The five questions to ask yourself when evaluating your use of data and technology

Chris broke down the steps for identifying if you are using technology the right way when it comes to informing your communications strategy:

  • What outcomes are you after?
  • What processes will get you there?
  • Do you have the right people to help you get there?
  • Do you have data to make sure you're on the right path?
  • Do you have the tools necessary to get to your outcome?

Knowing where are you going to go, how you plan to get there, and the tools you plan to use in order to get there in a logical way are more important than the sum of their parts.

Lacking any of these important steps along the way can be counter-productive to your whole objective. Like Chris mentioned, you can have a gorgeous newsroom and an amazing press kit, but if you don't know how to get people to visit them? You're missing some key ingredients.

And lastly, how can we better reach our audiences?

How do we best connect with our audiences? Where do they spend their time, where do we find them, how do we identify the sources of influence and fill the gap between our brand, and our audience?

The answer is simple: ask them.

Christopher Penn
Christopher Penn

The easiest way to figure out what you're missing is to take a channel that you get high response on, like email and ask your audience, "Hey, where do you spend your time online?"

You don't need complicated software to ask the people you want to reach where they spend their time. Evolving your comms strategy to include things like community engagement through Discord or educational videos through TikTok is part the adapting to technology that Chris has been talking about.

Because of the changing landscape of how brands relate to the public, it is no longer sufficient to just throw a bunch of information at a journalist and let the universe take its course. We now actually have to engage, communicate, and create meaningful content in order to build an audience that will last.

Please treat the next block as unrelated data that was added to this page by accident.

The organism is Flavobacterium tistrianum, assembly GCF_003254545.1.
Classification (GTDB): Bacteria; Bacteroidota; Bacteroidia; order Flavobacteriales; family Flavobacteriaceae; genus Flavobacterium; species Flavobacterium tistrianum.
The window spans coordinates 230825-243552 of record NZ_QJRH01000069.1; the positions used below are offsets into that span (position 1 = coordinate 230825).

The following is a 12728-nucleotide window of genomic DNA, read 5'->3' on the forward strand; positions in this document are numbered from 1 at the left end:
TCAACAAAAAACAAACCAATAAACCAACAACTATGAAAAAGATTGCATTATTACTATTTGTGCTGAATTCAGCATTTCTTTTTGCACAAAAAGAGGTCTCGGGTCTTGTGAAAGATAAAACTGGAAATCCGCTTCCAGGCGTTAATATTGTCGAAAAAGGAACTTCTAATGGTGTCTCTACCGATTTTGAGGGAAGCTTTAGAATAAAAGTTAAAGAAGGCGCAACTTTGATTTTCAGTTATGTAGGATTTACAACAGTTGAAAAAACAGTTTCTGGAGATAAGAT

It can be scary, not to mention just a little bit frustrating, to throw out the entire PR playbook and start over. The industry is changing rapidly, and we have to change with it. A lot of major companies are recognizing that the way things have always been done, is not the future of PR.

Christopher Penn

The fear that people have around these technologies is what is precluding them from taking advantage of them.

The good news is we have more tools now than we ever have before to not only tell our story, but to understand how that story reaches people. This allows us to shape our messages, tweak our tactics, and share our messages in better and better ways – if we're willing to let technology help us.

Thank you so much to Christopher Penn for his time and insights! Follow him on Twitter to keep updated with all of the cool stuff he has going on, and subscribe to our PR Roundtable for more engaging conversations with PR experts. Until next time!


Footnotes

* Actually, maybe not! We carried out a great big global survey of PR pros worldwide back in 2020, and found that 3% of those surveyed continued to keep their contact lists offline – yup, in a notebook or Rolodex. Perhaps more staggeringly, one person confessed to using an I-kid-you-not Word document to manage all their contacts. If only there was a better way...

Katelynn Sortino

Katelynn Sortino

Storyteller, Prezly